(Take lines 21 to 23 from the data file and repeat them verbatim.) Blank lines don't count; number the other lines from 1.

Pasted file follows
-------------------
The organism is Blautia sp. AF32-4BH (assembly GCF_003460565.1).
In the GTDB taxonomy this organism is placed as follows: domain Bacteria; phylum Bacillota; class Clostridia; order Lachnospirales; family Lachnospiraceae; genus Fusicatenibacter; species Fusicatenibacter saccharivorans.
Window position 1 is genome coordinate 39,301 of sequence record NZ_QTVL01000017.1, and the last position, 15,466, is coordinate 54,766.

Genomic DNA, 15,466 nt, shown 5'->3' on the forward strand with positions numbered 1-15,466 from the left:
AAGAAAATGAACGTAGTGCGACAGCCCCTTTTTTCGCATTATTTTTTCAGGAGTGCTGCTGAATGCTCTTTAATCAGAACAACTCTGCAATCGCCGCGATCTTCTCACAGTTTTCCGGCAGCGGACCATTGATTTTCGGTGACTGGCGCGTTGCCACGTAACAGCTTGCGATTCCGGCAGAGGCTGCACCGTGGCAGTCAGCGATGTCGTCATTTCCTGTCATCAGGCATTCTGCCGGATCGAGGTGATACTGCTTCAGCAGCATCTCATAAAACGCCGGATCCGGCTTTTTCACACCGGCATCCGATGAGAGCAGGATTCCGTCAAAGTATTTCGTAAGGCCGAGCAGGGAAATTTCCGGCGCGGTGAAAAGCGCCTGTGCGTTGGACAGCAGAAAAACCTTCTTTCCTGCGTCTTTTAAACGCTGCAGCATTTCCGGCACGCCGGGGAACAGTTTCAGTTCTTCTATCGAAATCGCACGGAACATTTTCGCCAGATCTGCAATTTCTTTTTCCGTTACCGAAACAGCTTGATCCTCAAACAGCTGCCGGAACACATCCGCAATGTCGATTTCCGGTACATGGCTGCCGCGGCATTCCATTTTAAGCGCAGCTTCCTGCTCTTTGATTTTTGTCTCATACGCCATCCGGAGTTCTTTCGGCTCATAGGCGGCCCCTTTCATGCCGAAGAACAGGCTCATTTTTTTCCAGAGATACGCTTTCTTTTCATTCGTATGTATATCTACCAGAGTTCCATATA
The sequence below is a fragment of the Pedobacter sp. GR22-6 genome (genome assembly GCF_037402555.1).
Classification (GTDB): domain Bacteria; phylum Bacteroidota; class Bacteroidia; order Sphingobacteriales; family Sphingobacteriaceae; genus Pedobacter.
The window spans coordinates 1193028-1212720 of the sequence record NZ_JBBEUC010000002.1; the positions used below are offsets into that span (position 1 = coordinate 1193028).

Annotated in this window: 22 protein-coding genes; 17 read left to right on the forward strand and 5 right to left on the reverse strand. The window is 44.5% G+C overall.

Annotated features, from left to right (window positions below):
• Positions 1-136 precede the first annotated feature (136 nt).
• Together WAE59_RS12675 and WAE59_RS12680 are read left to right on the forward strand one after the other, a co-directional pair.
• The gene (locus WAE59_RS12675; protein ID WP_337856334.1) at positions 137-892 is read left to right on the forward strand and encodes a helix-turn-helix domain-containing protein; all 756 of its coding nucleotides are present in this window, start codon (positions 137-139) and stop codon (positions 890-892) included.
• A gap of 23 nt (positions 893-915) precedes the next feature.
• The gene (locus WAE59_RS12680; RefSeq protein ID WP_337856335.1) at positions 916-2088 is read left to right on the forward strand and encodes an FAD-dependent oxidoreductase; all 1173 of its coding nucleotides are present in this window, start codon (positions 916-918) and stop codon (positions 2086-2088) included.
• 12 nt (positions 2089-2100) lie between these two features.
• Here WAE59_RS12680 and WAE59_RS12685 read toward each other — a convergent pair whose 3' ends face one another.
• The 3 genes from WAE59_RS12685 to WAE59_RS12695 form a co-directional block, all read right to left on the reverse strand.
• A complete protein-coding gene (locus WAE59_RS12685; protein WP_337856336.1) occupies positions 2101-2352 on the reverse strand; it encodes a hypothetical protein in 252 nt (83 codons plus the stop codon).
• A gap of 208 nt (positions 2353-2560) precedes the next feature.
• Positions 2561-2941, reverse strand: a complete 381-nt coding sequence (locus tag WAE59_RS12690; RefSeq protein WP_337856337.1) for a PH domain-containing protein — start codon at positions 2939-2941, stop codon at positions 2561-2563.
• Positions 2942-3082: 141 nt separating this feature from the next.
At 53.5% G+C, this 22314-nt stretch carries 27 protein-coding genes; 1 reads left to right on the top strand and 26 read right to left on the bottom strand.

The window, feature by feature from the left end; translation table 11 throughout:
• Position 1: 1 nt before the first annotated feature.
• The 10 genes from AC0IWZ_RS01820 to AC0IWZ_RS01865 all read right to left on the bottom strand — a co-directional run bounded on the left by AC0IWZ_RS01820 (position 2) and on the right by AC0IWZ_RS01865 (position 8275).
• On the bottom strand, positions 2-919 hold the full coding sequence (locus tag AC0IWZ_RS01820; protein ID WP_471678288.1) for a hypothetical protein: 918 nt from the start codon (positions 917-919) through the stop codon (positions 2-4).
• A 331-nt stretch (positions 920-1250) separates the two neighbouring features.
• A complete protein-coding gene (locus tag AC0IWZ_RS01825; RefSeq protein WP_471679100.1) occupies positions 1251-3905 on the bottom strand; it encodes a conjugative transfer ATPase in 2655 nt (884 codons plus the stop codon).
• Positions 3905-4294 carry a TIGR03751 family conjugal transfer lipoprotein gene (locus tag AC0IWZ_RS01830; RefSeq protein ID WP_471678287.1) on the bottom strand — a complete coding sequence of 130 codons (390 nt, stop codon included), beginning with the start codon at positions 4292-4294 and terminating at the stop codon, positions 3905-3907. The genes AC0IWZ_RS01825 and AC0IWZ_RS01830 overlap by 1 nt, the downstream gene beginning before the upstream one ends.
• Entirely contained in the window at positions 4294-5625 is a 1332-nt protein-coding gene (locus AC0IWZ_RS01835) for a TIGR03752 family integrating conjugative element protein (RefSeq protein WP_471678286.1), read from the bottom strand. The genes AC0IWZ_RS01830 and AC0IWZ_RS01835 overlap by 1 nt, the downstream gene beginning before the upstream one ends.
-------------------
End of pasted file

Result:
• Positions 2561-2941, reverse strand: a complete 381-nt coding sequence (locus tag WAE59_RS12690; RefSeq protein WP_337856337.1) for a PH domain-containing protein — start codon at positions 2939-2941, stop codon at positions 2561-2563.
• Positions 2942-3082: 141 nt separating this feature from the next.
At 53.5% G+C, this 22314-nt stretch carries 27 protein-coding genes; 1 reads left to right on the top strand and 26 read right to left on the bottom strand.